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Fear Conquered: Canless Copper Pennies
“Most of what I make you like,” I say, pretending to be offended. But I’m not. Not even a little. And while I probably shouldn’t be smirking inside, I am. And smirking a little outside too.
“Just please tell me this is the last time I have to eat these,” Boyfriend Javelin says. He stabs his fork into one of the carrot medallions and stares before biting it off the fork. And making an exaggerated face of disgust. “Just, please, tell it’s the last time.”
“It is,” I promise. But I can’t stop a little grin. “Oh, come on. It’s even better this time cause I fixed a couple things.”
“So you’re done testing, done with photos, done completely?” Boyfriend Javelin asks, piercing another carrot piece and attempting to snag a bit of onion and pepper. “This is it?”
“Yep,” I say, really grinning now. “Mmmmm…” I croon over a bit of carrot. “Don’t you love it?” And chuckle as he makes a gagging noise. “Come on,” I say, half seriously. “These are good.”
“Maybe if you like carrots masquerading as tomatoes,” Boyfriend Javelin says. And coughs a little on another bite. “I’m just not a fan of carrots like this.”
Which is a valid reason not to love this salad. In fact, this is the kind of salad only one raised on church-potlucks can appreciate. It’s sweet, it’s sharp, it’s sour, it’s crunchy. And yes, it’s even tomatoey. And If you’re a potluck fan, you’ve probably already familiar with this salad and you know I can take no credit for it’s origins.
But unlike the original Copper Pennies salad, I’ve switched-up the carrot cooking technique to reduce lost nutrients and improve the texture. I’ve also ditched the canned tomato soup and granulated sugar. Canned soups - like most canned products - include a troublesome canning chemical called BPA and a variety of shelf-stabilizing preservatives. The granulated sugar is unnecessarily refined for this recipe, so I personally prefer the marginally more healthful honey.
Despite these changes, one bite of this salad and you’ll swear you just sat down to a church potluck. Or at least to your last torturous meal of carrots masquerading as tomatoes. In which case, no complaints because you’ve been warned.
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|In a medium sauce pan, bring 4 cups of water to the boil. While the water heats, slice the carrots into medallions.|
|Dice 1 medium green bell pepper.|
|Halve and slice 1 medium yellow onion.|
|In a large measure, whisk the dressing ingredients together until thoroughly combined.|
|Add the sliced carrots to the boiling water and simmer for 1 minute; drain and set aside.|
|Add the dressing to the saucepan and bring to the boil.|
|Remove the dressing from the heat and add the carrots, pepper and onions.|
|Mix thoroughly to combine. Cover and chill for at least 6 hours (best if overnight).|
|Serve chilled for best flavor.|
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Copper Pennies Carrot Salad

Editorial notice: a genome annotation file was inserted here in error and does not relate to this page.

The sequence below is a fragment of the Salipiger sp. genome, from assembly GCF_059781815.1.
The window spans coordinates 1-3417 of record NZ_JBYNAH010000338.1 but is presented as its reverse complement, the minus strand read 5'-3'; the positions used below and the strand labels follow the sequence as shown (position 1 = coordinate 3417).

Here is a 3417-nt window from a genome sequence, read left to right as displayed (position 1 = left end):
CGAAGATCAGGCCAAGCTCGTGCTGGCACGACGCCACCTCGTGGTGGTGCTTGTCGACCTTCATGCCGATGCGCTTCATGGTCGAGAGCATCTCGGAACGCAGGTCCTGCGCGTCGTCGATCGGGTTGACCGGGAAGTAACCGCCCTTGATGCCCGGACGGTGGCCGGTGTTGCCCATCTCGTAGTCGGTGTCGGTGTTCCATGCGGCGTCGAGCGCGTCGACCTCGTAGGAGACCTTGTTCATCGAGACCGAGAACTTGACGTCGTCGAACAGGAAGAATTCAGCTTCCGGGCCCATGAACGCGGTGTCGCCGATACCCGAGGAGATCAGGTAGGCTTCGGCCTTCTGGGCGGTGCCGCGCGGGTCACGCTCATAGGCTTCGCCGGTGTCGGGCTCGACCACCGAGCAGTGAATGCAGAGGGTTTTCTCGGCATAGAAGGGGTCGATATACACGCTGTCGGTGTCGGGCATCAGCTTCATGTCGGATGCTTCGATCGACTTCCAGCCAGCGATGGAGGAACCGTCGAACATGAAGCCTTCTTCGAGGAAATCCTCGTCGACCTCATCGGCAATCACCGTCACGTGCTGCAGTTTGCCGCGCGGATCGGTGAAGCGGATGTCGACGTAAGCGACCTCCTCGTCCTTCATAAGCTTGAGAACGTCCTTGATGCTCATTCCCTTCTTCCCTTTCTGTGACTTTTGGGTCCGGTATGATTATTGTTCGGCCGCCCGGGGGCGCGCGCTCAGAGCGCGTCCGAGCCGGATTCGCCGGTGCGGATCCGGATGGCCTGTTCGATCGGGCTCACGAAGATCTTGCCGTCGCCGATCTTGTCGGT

Prep Time: 25 min
Cook Time: 1 min
Ingredients (serves 8)
- 4 cups purified water
- 1 1/2 pounds carrots, sliced into medallions
- 1 large green bell pepper, diced
- 1 large yellow onion, halved and sliced
- 1/2 cup honey
- 1/2 cup canola oil
- 3/4 cup distilled white vinegar
- 1/2 cup homemade tomato paste
- 1 teaspoon Worcestershire sauce
- 3 Tablespoons prepared yellow mustard
- 1 1/2 teaspoons kosher salt
- 1/2 teaspoon cracked black pepper
- 1/4 teaspoon celery seed (optional)
- In a large sauce pan, bring the water to a simmer and add the sliced carrots; cook the carrots for 1 minute, then drain and set aside
- In the same sauce pan, combine the dressing ingredients and bring to the boil; remove from heat and add the carrots, bell pepper and onion. Stir thoroughly and let cool to room temperature
- Cover and refrigerate the salad for at least 6 hours (best if overnight); for best flavor, serve chilled
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Hungry for Tips?
- One-Dish Salad: I like to reduce the number of dirty dishes when I can and with vintage CorningWare, that’s easy. I use the same 3 quart dish to boil the water, cook the carrots, prepare the dressing and finally chill and serve. With a sealable plastic lid, transport to picnics (or potlucks) is easy and when the dish is empty, both the lid and dish go right into the dishwasher.
- Tomato Paste: Making your own homemade tomato paste is easy and check out my technique and tips for help. If you decide to use store-bought tomato paste, it’s a little more intensely tomatoey so use 1/3 cup instead of 1/2 cup.
- Celery Seed: If you don’t have celery seed or just don’t like the flavor of celery, leave it out. I like just a hint of celery flavor, but too much and it will overpower the other salad flavors.
- Ribbed Carrots: For presentation reason, I really like the look of ribbed carrot medallions. I use a ribbed vegetable cutter to achieve the look, but don’t run out and buy one just for this salad. Because the carrots will cook and taste the same regardless.
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